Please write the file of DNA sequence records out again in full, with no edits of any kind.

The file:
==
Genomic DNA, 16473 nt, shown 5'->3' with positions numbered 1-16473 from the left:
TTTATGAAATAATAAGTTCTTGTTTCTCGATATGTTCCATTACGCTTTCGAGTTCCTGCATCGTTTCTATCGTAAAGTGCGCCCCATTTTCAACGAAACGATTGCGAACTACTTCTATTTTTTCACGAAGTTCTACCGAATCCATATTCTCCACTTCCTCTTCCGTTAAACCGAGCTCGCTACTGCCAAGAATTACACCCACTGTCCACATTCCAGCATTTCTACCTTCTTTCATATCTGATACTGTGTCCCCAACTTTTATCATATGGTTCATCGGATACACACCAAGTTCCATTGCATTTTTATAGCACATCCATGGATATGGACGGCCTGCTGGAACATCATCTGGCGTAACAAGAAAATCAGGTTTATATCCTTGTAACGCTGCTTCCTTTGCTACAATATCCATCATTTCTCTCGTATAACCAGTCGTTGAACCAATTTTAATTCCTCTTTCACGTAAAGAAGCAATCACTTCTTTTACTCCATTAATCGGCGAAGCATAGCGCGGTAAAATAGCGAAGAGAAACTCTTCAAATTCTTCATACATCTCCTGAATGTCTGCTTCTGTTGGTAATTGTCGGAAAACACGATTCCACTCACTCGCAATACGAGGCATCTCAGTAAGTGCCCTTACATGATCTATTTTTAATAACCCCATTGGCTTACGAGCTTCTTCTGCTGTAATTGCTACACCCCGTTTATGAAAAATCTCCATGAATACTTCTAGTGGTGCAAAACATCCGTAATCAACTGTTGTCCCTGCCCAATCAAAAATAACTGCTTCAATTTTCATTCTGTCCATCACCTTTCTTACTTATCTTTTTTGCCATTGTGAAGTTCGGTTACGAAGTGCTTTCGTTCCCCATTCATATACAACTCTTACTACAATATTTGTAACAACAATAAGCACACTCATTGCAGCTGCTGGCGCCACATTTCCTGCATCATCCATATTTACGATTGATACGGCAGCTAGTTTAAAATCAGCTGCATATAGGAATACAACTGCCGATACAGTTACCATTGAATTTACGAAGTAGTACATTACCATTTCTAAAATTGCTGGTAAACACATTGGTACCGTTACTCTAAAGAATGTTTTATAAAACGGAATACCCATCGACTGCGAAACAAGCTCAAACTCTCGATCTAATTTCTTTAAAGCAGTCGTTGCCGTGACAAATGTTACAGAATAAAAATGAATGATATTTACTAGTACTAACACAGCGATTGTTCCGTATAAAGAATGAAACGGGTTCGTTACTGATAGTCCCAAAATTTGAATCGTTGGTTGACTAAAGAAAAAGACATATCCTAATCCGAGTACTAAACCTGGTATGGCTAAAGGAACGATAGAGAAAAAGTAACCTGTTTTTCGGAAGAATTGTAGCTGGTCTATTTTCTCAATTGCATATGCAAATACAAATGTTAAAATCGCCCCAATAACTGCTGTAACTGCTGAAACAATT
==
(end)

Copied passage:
Genomic DNA, 16473 nt, shown 5'->3' with positions numbered 1-16473 from the left:
TTTATGAAATAATAAGTTCTTGTTTCTCGATATGTTCCATTACGCTTTCGAGTTCCTGCATCGTTTCTATCGTAAAGTGCGCCCCATTTTCAACGAAACGATTGCGAACTACTTCTATTTTTTCACGAAGTTCTACCGAATCCATATTCTCCACTTCCTCTTCCGTTAAACCGAGCTCGCTACTGCCAAGAATTACACCCACTGTCCACATTCCAGCATTTCTACCTTCTTTCATATCTGATACTGTGTCCCCAACTTTTATCATATGGTTCATCGGATACACACCAAGTTCCATTGCATTTTTATAGCACATCCATGGATATGGACGGCCTGCTGGAACATCATCTGGCGTAACAAGAAAATCAGGTTTATATCCTTGTAACGCTGCTTCCTTTGCTACAATATCCATCATTTCTCTCGTATAACCAGTCGTTGAACCAATTTTAATTCCTCTTTCACGTAAAGAAGCAATCACTTCTTTTACTCCATTAATCGGCGAAGCATAGCGCGGTAAAATAGCGAAGAGAAACTCTTCAAATTCTTCATACATCTCCTGAATGTCTGCTTCTGTTGGTAATTGTCGGAAAACACGATTCCACTCACTCGCAATACGAGGCATCTCAGTAAGTGCCCTTACATGATCTATTTTTAATAACCCCATTGGCTTACGAGCTTCTTCTGCTGTAATTGCTACACCCCGTTTATGAAAAATCTCCATGAATACTTCTAGTGGTGCAAAACATCCGTAATCAACTGTTGTCCCTGCCCAATCAAAAATAACTGCTTCAATTTTCATTCTGTCCATCACCTTTCTTACTTATCTTTTTTGCCATTGTGAAGTTCGGTTACGAAGTGCTTTCGTTCCCCATTCATATACAACTCTTACTACAATATTTGTAACAACAATAAGCACACTCATTGCAGCTGCTGGCGCCACATTTCCTGCATCATCCATATTTACGATTGATACGGCAGCTAGTTTAAAATCAGCTGCATATAGGAATACAACTGCCGATACAGTTACCATTGAATTTACGAAGTAGTACATTACCATTTCTAAAATTGCTGGTAAACACATTGGTACCGTTACTCTAAAGAATGTTTTATAAAACGGAATACCCATCGACTGCGAAACAAGCTCAAACTCTCGATCTAATTTCTTTAAAGCAGTCGTTGCCGTGACAAATGTTACAGAATAAAAATGAATGATATTTACTAGTACTAACACAGCGATTGTTCCGTATAAAGAATGAAACGGGTTCGTTACTGATAGTCCCAAAATTTGAATCGTTGGTTGACTAAAGAAAAAGACATATCCTAATCCGAGTACTAAACCTGGTATGGCTAAAGGAACGATAGAGAAAAAGTAACCTGTTTTTCGGAAGAATTGTAGCTGGTCTATTTTCTCAATTGCATATGCAAATACAAATGTTAAAATCGCCCCAATAACTGCTGTAACTGCTGAAACAATT